Kvancz: Repairs need donor

University administrators said they will not begin any renovations on Smith Center until a donor has committed because, unlike housing construction, there is no guaranteed cash flow.

The 32-year-old building hosts GW’s athletic offices, training and competition space. It is in major need of renovation, said Director of Athletics Jack Kvancz. University officials said they are not overlooking the renovations and continue to look into ways the building can be improved.

In September, Kvancz told The Hatchet that there is an anonymous donor who wants to fund the 22nd Street building’s renovation.

“We’re not ignoring the Smith Center,” said Lou Katz, executive vice president and treasurer. “In fact, we’re looking at possibilities at what can be done in the Smith Center, what should be done in the Smith Center and how to fund that.”

In the past decade, GW has taken out millions of dollars in debt to fund housing construction – repaid by student housing fees. Because Smith Center renovations would not generate this immediate cash flow, a donor is necessary, Katz said.

Kvancz said he has been in discussions with the University about the renovations that need to be made.

“I would prefer to see larger locker rooms and more seating for people,” Kvancz said, “Clearly I’m for improvements, but it is what it is and (the athletic teams) will play.”

He added, “It would behoove us to make it better. It’s only a question of money.”

Kvancz continued by saying that the teams will play regardless of whether or not the renovations happen.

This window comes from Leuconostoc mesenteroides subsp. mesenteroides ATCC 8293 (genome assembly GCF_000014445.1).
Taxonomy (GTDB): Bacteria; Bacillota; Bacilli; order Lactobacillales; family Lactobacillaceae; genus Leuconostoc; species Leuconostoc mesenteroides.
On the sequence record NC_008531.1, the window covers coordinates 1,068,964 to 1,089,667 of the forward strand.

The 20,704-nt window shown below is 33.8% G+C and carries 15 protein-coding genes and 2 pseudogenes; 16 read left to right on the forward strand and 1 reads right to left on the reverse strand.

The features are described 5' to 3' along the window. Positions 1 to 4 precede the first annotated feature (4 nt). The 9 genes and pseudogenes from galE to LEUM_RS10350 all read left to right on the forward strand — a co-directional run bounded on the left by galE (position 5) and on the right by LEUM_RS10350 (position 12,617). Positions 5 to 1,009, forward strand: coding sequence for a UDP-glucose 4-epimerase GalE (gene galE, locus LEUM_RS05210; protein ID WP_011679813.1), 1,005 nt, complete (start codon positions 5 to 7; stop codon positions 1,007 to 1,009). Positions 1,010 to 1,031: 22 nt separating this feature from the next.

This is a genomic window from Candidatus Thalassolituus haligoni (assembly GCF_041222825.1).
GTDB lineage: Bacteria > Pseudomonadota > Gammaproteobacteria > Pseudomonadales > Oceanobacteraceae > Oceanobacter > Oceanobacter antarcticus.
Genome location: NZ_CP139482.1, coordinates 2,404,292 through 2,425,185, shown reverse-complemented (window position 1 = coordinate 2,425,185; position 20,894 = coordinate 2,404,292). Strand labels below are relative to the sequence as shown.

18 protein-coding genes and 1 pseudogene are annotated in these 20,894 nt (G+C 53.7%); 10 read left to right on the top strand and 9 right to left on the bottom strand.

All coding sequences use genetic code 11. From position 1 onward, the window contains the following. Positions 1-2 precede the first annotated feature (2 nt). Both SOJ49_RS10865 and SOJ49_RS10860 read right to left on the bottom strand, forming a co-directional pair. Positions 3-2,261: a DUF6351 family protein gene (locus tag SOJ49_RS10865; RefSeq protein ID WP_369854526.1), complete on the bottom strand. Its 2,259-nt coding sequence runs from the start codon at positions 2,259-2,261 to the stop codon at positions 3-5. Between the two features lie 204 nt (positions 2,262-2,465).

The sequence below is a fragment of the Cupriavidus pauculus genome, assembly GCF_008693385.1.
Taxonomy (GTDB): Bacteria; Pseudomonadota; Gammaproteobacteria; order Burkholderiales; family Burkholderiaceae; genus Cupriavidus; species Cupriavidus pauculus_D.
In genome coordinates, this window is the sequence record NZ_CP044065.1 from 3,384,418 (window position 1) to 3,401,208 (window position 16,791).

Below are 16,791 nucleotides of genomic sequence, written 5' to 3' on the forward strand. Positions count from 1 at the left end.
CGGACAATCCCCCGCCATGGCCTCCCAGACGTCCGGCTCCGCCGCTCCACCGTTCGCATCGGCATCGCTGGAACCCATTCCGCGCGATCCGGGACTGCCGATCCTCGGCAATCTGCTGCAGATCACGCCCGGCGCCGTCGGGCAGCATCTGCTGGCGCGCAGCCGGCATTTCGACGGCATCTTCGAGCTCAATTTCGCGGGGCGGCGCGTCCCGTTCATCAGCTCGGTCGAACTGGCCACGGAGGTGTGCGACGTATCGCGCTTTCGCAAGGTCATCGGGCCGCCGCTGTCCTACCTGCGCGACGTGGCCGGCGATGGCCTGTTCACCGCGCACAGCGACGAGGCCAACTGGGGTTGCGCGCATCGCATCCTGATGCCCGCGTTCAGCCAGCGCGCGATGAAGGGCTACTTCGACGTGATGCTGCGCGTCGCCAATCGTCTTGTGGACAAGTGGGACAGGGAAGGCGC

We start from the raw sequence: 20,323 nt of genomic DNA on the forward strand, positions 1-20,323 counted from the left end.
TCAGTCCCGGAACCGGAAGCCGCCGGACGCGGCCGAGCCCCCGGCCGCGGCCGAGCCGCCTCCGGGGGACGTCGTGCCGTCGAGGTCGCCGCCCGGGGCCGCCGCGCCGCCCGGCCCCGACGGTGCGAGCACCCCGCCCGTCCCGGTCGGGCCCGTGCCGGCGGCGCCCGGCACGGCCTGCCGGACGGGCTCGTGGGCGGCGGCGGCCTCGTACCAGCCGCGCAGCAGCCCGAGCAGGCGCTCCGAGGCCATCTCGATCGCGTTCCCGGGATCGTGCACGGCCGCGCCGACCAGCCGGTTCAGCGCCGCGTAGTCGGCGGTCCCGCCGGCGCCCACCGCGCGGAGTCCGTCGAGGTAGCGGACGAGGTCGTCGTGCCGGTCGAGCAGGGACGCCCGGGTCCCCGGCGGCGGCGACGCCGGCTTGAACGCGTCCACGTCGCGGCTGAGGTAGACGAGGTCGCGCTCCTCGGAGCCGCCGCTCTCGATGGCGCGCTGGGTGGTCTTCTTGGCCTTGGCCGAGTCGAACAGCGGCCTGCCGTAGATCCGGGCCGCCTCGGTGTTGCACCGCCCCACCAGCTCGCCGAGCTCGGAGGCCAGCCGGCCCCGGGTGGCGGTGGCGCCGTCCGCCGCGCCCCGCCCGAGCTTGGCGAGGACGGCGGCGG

Steve “Herve” Hadley, creator of GWHoops.com, a GW basketball fan message board, said the small size of the basketball court is perfect for Foggy Bottom.

“The changes they make should be cosmetic,” said Hadley, who is also a GW alumnus. “I like that it’s small. I like that everything is on top of each other. I like how the students shout at me across the court to stand up.”

Andrew Wiseman, who runs a GW basketball blog called “Colonial Hoops,” has a more grandiose vision for Smith Center. He called the current structure “a glorified high school gym.”

“I would love to see a new arena,” Wiseman said. “People say it’s always hard to schedule teams to play (at the Smith Center), but with an 8,000 to 10,000 seat arena – like the Patriot Center (at George Mason University) – that wouldn’t be the case.”

It is unlikely, administrators said, that the building will be replaced. Katz said changes to Smith Center would only cost tens of millions of dollars, not upwards of $75 million like the new dorm being constructed on F Street.

Katz said, “We’re not de-emphasizing our collegiate athletics. This is very important to our overall strategy.”

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